One of Gov. Larry Hogan’s top policy priorities — a plan to relieve traffic snarls along the Capital Beltway and I-270 — got the green light Thursday from a key federal agency.
“This is a major milestone for the most important transportation project for the National Capital Region in the last 50 years. With the Biden administration’s final approval, we are ready to move forward with this transformative project,” the term-limited executive said in a statement.
The Federal Highway Administration issued its “record of decision,” the final step in the National Environmental Policy Act process that spanned more than four years, less than a month after federal officials told the state of Maryland that final action on the $7.6 billion project had been deferred indefinitely.
In an interview with Maryland Matters last month, Hogan (R) said various delays had added 20% to the project’s cost.
“As I emphasized in my discussions with [U.S. Transportation Secretary Pete] Buttigieg, years of federal bureaucratic delays — along with political stall tactics by Montgomery County politicians ignoring the will of their constituents — have significantly increased the costs and hurdles for the project. As a result, we have applied for a federal grant to help in mitigating the costs of these needless delays,” Hogan said in his statement.
The record of decision means the project will become eligible for federal funding and details efforts state and federal highway agencies will make to minimize impacts to properties along the project.
The preferred alternative approved by the Federal Highway Administration would add two new variably priced toll lanes in each direction on the Capital Beltway from south of the George Washington Memorial Parkway in Fairfax County, Va., to west of Old Georgetown Road in Montgomery County.
On I-270, the alternative would convert the existing carpool lane in each direction to a variably priced toll lane, and add a new toll lane in each direction from I-495 to north of I-370.
In contrast to the plan introduced by Hogan five years ago, which would have widened wide swaths of highway in the national capital region, the record of decision does not include any action or improvements on I-495 east of I-270.
The approval does include replacement of the 60-year-old, 10-lane American Legion Bridge, which carries more than 200,000 travelers daily between Maryland and Virginia. The selected alternative creates a shared-use bicycle and pedestrian path on the east side of the bridge, connecting existing trail networks in Maryland and Virginia.
The selected alternative avoids all residential and business displacements and significantly reduces impact on parkland, right of way and other resources within the study area, according to the state and federal highway agencies.
“This interstate project will address one of the worst traffic bottlenecks in the country, create more jobs and opportunities, and expand bike, transit, and pedestrian infrastructure. It is exactly the kind of bold and forward-thinking solution that Marylanders have been crying out for, for years if not decades,” Hogan said.
The federal decision was cheered Thursday by Hogan’s supporters.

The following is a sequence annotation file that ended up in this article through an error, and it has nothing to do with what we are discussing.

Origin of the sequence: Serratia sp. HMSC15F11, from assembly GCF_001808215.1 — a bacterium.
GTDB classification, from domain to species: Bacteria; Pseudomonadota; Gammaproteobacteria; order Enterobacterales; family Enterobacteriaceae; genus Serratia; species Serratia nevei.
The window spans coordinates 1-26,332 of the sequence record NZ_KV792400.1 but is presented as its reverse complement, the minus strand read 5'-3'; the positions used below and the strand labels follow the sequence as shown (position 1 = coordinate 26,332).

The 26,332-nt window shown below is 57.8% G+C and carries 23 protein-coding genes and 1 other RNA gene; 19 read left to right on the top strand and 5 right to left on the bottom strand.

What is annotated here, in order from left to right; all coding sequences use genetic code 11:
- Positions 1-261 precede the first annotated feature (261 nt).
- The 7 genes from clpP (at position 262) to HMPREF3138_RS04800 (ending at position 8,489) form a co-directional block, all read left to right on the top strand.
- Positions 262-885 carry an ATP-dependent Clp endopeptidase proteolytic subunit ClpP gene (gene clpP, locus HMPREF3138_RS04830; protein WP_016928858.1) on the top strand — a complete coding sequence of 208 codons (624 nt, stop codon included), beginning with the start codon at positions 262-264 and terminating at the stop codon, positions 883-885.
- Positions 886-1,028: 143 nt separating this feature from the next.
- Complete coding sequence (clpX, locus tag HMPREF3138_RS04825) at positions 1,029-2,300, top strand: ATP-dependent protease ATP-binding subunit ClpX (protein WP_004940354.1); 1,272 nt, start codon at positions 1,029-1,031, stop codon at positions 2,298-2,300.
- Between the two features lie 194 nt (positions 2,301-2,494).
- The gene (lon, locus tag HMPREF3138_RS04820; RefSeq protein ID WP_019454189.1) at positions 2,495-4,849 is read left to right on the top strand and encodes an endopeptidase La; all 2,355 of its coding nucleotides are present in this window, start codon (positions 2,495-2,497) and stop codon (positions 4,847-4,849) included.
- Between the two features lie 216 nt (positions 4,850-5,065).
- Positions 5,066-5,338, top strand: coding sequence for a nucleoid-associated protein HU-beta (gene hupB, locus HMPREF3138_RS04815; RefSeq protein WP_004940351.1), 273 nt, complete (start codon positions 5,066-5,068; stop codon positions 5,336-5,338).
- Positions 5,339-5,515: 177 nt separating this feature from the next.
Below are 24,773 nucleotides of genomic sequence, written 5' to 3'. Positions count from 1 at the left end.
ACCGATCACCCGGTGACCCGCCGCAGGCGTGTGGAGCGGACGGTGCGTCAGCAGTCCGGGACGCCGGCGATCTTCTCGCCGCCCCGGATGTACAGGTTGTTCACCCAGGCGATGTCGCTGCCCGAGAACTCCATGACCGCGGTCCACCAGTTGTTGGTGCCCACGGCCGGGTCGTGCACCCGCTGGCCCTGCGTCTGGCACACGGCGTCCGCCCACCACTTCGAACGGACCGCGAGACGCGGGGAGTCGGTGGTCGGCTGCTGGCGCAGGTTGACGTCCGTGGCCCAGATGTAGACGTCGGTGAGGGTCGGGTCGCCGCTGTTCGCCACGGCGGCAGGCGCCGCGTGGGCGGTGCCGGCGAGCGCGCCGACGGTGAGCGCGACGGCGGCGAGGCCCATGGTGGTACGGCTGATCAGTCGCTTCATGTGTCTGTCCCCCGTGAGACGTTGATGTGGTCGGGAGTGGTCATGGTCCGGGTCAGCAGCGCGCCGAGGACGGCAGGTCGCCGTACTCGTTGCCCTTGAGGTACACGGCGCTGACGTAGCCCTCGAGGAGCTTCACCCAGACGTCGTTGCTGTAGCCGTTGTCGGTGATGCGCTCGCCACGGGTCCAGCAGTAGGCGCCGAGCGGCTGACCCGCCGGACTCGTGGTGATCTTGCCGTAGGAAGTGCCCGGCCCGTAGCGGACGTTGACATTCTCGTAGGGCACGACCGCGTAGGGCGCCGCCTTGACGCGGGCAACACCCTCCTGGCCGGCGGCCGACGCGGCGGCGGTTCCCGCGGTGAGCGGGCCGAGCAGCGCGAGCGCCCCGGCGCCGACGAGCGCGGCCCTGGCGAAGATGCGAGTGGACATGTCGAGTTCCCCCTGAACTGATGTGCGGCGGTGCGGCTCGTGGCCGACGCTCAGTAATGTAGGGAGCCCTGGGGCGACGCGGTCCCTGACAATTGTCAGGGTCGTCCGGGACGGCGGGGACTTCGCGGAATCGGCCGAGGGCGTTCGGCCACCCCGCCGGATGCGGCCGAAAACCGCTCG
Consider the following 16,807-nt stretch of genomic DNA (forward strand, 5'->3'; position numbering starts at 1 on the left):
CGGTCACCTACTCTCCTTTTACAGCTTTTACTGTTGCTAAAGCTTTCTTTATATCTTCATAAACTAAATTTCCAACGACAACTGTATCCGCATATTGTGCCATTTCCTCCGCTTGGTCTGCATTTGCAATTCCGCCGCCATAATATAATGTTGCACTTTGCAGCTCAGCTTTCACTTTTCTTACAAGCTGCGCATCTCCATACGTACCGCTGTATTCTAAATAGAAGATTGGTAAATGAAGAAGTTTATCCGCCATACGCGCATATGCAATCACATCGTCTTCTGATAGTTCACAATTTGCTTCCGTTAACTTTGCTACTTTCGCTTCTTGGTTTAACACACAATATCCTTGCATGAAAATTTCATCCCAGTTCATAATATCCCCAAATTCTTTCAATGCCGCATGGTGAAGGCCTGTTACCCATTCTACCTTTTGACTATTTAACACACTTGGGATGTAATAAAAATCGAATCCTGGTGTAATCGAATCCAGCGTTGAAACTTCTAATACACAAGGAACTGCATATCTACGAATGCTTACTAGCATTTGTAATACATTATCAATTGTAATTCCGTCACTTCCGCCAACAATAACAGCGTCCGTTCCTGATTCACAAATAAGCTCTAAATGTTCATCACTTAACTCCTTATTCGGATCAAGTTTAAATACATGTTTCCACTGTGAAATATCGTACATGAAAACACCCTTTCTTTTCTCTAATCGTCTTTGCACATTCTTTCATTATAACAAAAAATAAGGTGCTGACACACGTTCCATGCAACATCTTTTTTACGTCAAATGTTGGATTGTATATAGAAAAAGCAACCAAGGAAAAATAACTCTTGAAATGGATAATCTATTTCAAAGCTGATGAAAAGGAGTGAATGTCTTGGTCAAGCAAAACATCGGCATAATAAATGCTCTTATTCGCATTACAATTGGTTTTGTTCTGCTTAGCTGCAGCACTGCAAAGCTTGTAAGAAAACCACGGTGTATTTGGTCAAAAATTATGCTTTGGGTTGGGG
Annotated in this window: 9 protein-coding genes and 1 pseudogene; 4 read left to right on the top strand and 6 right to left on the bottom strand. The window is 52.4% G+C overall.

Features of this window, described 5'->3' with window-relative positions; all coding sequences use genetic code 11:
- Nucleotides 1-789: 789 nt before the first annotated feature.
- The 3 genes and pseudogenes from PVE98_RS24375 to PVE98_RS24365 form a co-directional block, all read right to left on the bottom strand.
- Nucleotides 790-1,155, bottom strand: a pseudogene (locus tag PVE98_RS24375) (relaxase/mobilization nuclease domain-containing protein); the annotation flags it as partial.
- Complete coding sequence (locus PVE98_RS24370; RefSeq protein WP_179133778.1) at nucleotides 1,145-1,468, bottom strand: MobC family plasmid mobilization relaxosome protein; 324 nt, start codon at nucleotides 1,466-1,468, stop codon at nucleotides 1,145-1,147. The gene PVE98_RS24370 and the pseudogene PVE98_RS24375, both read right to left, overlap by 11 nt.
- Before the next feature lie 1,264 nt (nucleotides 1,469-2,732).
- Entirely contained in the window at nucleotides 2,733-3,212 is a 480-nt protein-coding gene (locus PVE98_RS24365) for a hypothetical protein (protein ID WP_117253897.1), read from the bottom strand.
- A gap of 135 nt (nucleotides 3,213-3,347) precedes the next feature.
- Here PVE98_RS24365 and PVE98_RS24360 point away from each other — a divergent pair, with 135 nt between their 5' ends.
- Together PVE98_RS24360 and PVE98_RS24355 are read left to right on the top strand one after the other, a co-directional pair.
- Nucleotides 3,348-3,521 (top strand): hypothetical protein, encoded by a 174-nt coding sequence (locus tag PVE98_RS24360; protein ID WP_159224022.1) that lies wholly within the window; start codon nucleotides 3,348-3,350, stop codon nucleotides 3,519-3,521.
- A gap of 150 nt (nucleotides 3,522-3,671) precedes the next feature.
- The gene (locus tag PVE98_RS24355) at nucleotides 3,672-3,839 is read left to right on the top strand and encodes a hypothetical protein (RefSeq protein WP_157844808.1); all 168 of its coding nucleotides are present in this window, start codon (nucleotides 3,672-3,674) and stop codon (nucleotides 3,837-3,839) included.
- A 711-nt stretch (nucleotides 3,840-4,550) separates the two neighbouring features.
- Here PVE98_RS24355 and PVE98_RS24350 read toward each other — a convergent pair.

“The Biden administration approving this project is a major step forward and finally puts it on the 1-yard line. This is a victory for everyone who cares about Marylanders wasting their lives stuck in traffic and a defeat for the activists who did everything possible to stop this transformative project from moving forward,” said Doug Mayer, a former top Hogan official who now heads Traffic Relief NOW, a group that has advocated for the highway project.
Mayer called the project “one of the most important infrastructure projects in the country” and said supporters have overcome “years of blatant political sabotage and obscure bureaucratic hurdles to get to this point.”
“Now is the time to take the final steps and put this plan fully into motion,” he continued.
As the federal approval process was underway, top officials in Montgomery County and advocates pressed the Federal Highway Administration to delay its decision on the 26,000-page Final Environmental Impact Statement.
Among concerns lodged during the final review process, transit advocate Ben Ross pressed the U.S. Department of Transportation to look into “possible scientific fraud,” after he said he found unexplained changes in the traffic models the state used to determine how much time motorists would save by using toll lanes.
A Federal Highway Administration memo included with the record of decision concluded that an independent review of the claims by the U.S. Department of Transportation’s Volpe National Transportation Systems Center “did not find scientific integrity fraud” in the final impact statement.
However, the report from the Volpe Center said it “could not assess the plausibility or validity” of some traffic adjustments included in the final report and attributed differences between a draft and final report to limitations of the modeling process used by the state department of transportation.
Ross said Thursday that he was disappointed the Federal Highway Administration would issue a decision on the project without further confirmation of the traffic projections.
The project still faces other challenges and it is unclear whether the Hogan administration could guide the project through additional steps before the governor leaves office in January.
Capital Express Mobility Partners, a consortium made up of a large group of Spanish firms, has challenged the state’s multi-million-dollar “pre-development” contract for the project with Accelerate Maryland Partners, a firm led by the Australian toll road operator Transurban, and an appeal in the case is scheduled to be heard in November.